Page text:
OBJECTIVE: To determine whether the risk of Kaposi's sarcoma in patients with AIDS is increased by sexual contact with groups from abroad with a high incidence of Kaposi's sarcoma. DESIGN: Analysis of risk of Kaposi's sarcoma in patients with AIDS, according to country of origin of their sexual partners. SETTING: United Kingdom. PATIENTS: 2830 patients with AIDS reported to the Communicable Disease Surveillance Centre and the Communicable Disease (Scotland) Unit up to March 1990, of whom 566 had Kaposi's sarcoma. MAIN OUTCOME MEASURES: Percentage of patients with AIDS who had Kaposi's sarcoma. RESULTS: 537 of 2291 homosexual or bisexual men (23%) with AIDS had Kaposi's sarcoma; 10% (14/135) of the men and women who acquired HIV by heterosexual contact had Kaposi's sarcoma. None of the 316 subjects who acquired HIV through non-sexual routes had Kaposi's sarcoma. Kaposi's sarcoma was more common among homosexual men whose likely source of infection included the United States (171/551, 31%) or Africa (9/34, 26%) than among those infected in the United Kingdom (119/625, 19%) (p less than 0.05). CONCLUSION: The data suggest that Kaposi's sarcoma is caused by a sexually transmissible agent which was introduced into the British homosexual population mainly from the United States [corrected].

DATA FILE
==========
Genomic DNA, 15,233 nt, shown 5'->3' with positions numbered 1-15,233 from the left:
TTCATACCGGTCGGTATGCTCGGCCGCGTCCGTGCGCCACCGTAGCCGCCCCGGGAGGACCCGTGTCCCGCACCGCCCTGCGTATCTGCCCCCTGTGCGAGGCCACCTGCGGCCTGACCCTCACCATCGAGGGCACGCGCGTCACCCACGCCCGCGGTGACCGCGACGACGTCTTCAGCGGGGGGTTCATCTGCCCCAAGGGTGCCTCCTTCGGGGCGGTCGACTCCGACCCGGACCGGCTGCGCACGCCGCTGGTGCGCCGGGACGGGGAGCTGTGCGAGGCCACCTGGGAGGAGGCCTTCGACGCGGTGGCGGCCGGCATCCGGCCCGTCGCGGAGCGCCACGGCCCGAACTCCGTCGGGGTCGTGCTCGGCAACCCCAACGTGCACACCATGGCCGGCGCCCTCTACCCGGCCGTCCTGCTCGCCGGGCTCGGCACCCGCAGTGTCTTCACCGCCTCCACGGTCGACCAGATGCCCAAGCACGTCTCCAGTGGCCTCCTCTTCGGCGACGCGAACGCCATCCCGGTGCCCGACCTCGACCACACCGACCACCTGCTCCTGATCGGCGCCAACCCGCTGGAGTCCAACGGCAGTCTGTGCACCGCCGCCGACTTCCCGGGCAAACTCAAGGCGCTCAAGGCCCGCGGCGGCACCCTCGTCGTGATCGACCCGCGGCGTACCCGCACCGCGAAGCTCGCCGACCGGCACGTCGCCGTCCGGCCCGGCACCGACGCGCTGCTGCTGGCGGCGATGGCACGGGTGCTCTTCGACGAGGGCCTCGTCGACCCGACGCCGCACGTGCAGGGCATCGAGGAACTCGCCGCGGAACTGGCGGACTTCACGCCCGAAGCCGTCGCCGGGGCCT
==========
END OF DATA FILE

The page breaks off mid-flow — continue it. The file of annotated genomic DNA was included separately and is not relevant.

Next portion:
Journal article



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624 - 625


Acquired Immunodeficiency Syndrome, Adolescent, Adult, Africa, Female, Humans, Male, Middle Aged, Risk Factors, Sarcoma, Kaposi, Sexual Partners, United Kingdom, United States